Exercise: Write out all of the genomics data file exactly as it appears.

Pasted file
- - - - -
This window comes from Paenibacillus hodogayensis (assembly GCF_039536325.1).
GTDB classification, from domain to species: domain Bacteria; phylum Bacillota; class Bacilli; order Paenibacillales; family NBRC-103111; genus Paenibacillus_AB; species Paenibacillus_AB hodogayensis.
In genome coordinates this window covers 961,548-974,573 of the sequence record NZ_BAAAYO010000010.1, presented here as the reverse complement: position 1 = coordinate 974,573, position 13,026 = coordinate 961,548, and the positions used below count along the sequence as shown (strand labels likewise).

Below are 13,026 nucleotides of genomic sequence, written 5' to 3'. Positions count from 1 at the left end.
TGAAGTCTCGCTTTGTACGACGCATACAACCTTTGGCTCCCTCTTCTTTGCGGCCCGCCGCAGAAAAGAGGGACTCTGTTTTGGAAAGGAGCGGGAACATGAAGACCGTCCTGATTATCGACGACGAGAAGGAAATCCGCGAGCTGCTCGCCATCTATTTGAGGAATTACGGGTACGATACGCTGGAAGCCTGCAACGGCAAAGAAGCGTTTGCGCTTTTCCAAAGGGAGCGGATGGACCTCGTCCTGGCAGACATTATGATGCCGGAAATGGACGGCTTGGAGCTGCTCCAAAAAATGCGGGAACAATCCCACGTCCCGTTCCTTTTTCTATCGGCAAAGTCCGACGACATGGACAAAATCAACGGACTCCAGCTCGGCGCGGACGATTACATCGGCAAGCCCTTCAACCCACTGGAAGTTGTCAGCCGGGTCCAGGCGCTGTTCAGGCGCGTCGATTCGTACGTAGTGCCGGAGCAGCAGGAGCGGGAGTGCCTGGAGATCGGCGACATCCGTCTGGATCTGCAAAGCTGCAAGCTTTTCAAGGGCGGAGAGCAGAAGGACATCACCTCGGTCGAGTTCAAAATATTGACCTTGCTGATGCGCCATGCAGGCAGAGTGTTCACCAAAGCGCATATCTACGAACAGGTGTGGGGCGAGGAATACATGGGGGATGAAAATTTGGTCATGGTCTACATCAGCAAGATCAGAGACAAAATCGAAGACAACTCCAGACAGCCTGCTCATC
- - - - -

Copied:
This window comes from Paenibacillus hodogayensis (assembly GCF_039536325.1).
GTDB classification, from domain to species: domain Bacteria; phylum Bacillota; class Bacilli; order Paenibacillales; family NBRC-103111; genus Paenibacillus_AB; species Paenibacillus_AB hodogayensis.
In genome coordinates this window covers 961,548-974,573 of the sequence record NZ_BAAAYO010000010.1, presented here as the reverse complement: position 1 = coordinate 974,573, position 13,026 = coordinate 961,548, and the positions used below count along the sequence as shown (strand labels likewise).

Below are 13,026 nucleotides of genomic sequence, written 5' to 3'. Positions count from 1 at the left end.
TGAAGTCTCGCTTTGTACGACGCATACAACCTTTGGCTCCCTCTTCTTTGCGGCCCGCCGCAGAAAAGAGGGACTCTGTTTTGGAAAGGAGCGGGAACATGAAGACCGTCCTGATTATCGACGACGAGAAGGAAATCCGCGAGCTGCTCGCCATCTATTTGAGGAATTACGGGTACGATACGCTGGAAGCCTGCAACGGCAAAGAAGCGTTTGCGCTTTTCCAAAGGGAGCGGATGGACCTCGTCCTGGCAGACATTATGATGCCGGAAATGGACGGCTTGGAGCTGCTCCAAAAAATGCGGGAACAATCCCACGTCCCGTTCCTTTTTCTATCGGCAAAGTCCGACGACATGGACAAAATCAACGGACTCCAGCTCGGCGCGGACGATTACATCGGCAAGCCCTTCAACCCACTGGAAGTTGTCAGCCGGGTCCAGGCGCTGTTCAGGCGCGTCGATTCGTACGTAGTGCCGGAGCAGCAGGAGCGGGAGTGCCTGGAGATCGGCGACATCCGTCTGGATCTGCAAAGCTGCAAGCTTTTCAAGGGCGGAGAGCAGAAGGACATCACCTCGGTCGAGTTCAAAATATTGACCTTGCTGATGCGCCATGCAGGCAGAGTGTTCACCAAAGCGCATATCTACGAACAGGTGTGGGGCGAGGAATACATGGGGGATGAAAATTTGGTCATGGTCTACATCAGCAAGATCAGAGACAAAATCGAAGACAACTCCAGACAGCCTGCTCATC